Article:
For the greater good

A complete streets approach can benefit low-income communities

Complete Streets Article August 08, 2017
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Chicago bicycle program complete streets

This one-way street in downtown Chicago has both dedicated bike and bus lanes.

Can street design contribute to greater social equity?

 

For people who do most of their daily trips by car, it might not be obvious how things like street design and social equity are related. But for anyone who does their daily trips on foot, by bike or on transit, how a street is designed and built can be an enormous factor in physical safety, long-term health, economic mobility and the simple need to get where you want to go.

 

Walking continues to be dangerous on too many streets in America. Between 2005 and 2014, a total of 46,149 people were struck and killed by cars while walking. In 2014, the most recent year for which data are available, 4,884 people were killed by a car while walking—105 people more than in 2013. On average, 13 people were struck and killed by a car while walking every day in 2014. That is the equivalent of one fully loaded Boeing 777 crashing every month.

 

Where are America’s streets least safe for walking? It sadly comes as little surprise that low-income communities are disproportionately burdened with this problem. Research has shown that the rate of fatal pedestrian crashes is strongly correlated with median household income and rates of uninsured individuals. This research has shown that low-income metro areas are predictably more dangerous than higher-income ones: As median household incomes drop, pedestrian danger rises. Similar trends bear out with rates of uninsured individuals: As rates of uninsured individuals rise, so does pedestrian danger. This means that the people who can least afford to be injured often live in the most dangerous places.

 

We see these trends reflected in the faces of fatalities. People of color are more likely to be struck and killed by a car while walking than white individuals. Non-white individuals account for 34.9% of the national population, yet they make up 46.1% of pedestrian deaths. In some states, this disparity is particularly stark. In North Dakota, for example, Native Americans make up just 5% of the population but account for almost 38% of pedestrian deaths.

 

This clear disparity in pedestrian deaths comes against the backdrop of a growing obesity crisis in the U.S., a crisis that also disproportionately impacts low-income communities and communities of color. The U.S. Surgeon General has issued a formal Call to Action on obesity—the same type of alarm raised for cigarette smoking several decades ago—and is encouraging more biking and walking as part of daily routines to help curb it. Unfortunately, in too many communities, these activities simply are not safe.

 

The problem and the solution

Street design is a factor in all of this. We know this because fatal collisions are not dispersed randomly across geography; they occur repeatedly at particular intersections and along certain corridors. Roads with wide, straight lanes can encourage people to drive faster than on streets with narrower lanes. And common practice in traffic engineering calls for speed limits to be set based on how fast drivers tend to go on a given section of roadway—a self-fulfilling prophecy when roads are designed for higher speeds. This practice increases the likelihood that any collision with a pedestrian will be fatal. Yet this type of road design is often applied to streets that go through communities that are lined with homes, shops, schools and offices, where people need and want to walk.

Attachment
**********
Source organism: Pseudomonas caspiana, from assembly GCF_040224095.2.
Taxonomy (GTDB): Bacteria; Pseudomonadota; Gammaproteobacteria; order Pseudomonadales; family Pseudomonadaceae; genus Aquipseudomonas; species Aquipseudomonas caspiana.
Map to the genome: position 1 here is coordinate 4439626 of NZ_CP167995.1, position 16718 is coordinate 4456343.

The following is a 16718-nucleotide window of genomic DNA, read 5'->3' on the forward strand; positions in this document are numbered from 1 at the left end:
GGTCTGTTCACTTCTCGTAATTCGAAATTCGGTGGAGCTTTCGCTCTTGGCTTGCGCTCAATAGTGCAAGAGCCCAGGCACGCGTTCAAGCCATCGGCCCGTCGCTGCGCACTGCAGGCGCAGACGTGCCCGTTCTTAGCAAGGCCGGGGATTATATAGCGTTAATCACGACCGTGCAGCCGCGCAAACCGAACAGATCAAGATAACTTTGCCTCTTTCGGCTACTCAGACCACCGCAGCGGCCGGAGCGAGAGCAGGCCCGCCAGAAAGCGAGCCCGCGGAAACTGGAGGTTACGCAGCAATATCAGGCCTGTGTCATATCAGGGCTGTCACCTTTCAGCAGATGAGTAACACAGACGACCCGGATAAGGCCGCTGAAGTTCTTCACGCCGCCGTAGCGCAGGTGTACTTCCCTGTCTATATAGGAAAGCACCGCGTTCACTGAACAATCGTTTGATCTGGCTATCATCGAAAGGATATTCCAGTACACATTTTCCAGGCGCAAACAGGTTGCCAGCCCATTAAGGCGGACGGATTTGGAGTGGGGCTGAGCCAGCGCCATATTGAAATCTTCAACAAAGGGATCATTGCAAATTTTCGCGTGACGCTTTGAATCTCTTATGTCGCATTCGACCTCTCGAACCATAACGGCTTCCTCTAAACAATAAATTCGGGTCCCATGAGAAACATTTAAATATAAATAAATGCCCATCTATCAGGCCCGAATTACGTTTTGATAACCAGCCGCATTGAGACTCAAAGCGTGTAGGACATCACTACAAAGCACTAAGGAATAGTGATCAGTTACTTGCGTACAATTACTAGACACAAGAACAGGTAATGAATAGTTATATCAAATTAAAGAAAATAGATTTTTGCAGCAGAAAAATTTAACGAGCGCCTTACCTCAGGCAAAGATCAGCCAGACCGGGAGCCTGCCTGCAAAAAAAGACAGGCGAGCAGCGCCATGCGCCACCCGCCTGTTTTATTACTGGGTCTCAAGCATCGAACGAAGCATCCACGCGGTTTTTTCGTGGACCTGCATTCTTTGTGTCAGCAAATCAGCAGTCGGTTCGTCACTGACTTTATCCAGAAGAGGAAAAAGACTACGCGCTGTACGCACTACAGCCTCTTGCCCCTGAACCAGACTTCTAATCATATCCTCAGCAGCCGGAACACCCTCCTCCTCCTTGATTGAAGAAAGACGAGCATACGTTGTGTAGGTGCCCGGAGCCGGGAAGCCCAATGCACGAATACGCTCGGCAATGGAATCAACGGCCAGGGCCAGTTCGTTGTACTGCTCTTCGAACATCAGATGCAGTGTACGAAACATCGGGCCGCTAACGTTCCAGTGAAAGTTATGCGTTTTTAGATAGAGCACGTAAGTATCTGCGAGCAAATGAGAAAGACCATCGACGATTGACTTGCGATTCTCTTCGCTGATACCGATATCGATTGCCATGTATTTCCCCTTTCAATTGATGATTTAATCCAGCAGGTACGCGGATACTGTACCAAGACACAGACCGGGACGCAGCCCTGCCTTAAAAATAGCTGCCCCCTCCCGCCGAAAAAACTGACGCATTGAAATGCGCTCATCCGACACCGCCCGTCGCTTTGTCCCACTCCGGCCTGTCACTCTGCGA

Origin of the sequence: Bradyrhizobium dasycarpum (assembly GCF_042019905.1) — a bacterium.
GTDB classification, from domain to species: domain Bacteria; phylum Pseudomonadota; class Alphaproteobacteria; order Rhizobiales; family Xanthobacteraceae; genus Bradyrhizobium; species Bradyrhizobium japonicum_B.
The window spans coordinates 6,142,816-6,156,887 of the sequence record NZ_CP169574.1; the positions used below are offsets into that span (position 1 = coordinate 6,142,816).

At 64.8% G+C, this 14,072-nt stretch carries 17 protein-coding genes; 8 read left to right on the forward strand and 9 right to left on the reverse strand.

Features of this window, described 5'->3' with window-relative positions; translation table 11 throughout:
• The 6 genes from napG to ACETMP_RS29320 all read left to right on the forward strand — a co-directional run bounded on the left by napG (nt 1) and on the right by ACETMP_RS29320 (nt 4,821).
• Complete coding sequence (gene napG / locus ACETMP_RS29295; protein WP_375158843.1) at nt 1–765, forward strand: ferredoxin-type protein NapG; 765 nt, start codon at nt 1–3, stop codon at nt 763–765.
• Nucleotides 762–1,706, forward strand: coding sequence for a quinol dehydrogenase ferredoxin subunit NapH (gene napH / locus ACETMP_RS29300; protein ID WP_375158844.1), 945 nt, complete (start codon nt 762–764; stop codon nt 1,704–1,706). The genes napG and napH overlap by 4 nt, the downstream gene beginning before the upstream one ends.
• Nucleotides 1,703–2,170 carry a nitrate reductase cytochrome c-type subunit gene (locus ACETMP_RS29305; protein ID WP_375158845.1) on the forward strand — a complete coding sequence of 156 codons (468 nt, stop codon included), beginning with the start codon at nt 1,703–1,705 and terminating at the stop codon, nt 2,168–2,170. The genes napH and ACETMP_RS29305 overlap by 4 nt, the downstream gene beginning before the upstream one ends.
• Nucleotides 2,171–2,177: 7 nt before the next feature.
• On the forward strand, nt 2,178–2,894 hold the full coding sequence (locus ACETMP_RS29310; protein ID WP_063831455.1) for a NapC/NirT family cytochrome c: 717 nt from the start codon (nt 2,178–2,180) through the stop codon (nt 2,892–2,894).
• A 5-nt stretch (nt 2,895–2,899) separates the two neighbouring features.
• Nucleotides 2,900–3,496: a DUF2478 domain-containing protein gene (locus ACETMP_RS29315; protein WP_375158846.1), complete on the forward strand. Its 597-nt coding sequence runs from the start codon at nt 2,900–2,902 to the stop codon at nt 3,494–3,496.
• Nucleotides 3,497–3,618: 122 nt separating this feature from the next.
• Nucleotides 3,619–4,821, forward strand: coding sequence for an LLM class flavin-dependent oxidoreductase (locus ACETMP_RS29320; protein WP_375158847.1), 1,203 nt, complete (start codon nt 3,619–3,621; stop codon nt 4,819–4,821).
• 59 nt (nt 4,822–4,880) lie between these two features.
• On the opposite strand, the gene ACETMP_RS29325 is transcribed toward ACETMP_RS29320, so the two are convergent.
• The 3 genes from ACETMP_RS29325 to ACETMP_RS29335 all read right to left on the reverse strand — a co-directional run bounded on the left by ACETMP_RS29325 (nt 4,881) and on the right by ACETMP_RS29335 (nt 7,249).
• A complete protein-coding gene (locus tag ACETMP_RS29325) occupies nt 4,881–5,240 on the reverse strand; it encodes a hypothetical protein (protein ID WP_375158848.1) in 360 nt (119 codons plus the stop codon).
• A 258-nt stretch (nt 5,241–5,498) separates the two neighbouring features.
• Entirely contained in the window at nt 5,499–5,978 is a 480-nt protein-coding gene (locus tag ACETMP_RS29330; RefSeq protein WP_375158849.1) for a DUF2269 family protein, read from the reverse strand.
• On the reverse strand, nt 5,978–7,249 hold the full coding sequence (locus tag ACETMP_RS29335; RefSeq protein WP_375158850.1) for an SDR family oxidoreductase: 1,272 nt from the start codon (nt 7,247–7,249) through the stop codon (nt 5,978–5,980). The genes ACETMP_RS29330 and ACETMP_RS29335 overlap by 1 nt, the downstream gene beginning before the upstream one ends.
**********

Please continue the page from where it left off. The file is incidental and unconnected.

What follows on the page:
Street design is part of the problem, so it also is part of the solution. Understanding how people use—and want to use—streets and public spaces is the first step. On streets or in areas where people want to walk or bike, engineers should take rigorous steps to reduce traffic speeds, build infrastructure to safely accommodate people walking or biking, reduce crashes and do everything possible to make sure crashes that do happen are not fatal.

 

A complete streets approach helps transportation planners and engineers to see streets from this perspective, and to consider how to make a street safe and convenient for everyone who uses it. In general, this approach seeks to keep people walking separate from people driving vehicles; keep traffic speeds low; ensure sidewalks and curb ramps are accessible to people with disabilities; and clarify where each road user should be expected to travel. With these principles set, planners, landscape architects and engineers can select from a large set of nationally used, appropriate design elements, including wider sidewalks; curb extensions; refuge islands; pedestrian countdown signals; leading pedestrian-interval signal timing; midblock crossings (especially at transit stops); pedestrian hybrid beacons; narrow travel lanes; planting street trees; restricted right turns on red lights; compact intersections; back-in angled parking; and smaller curb radii.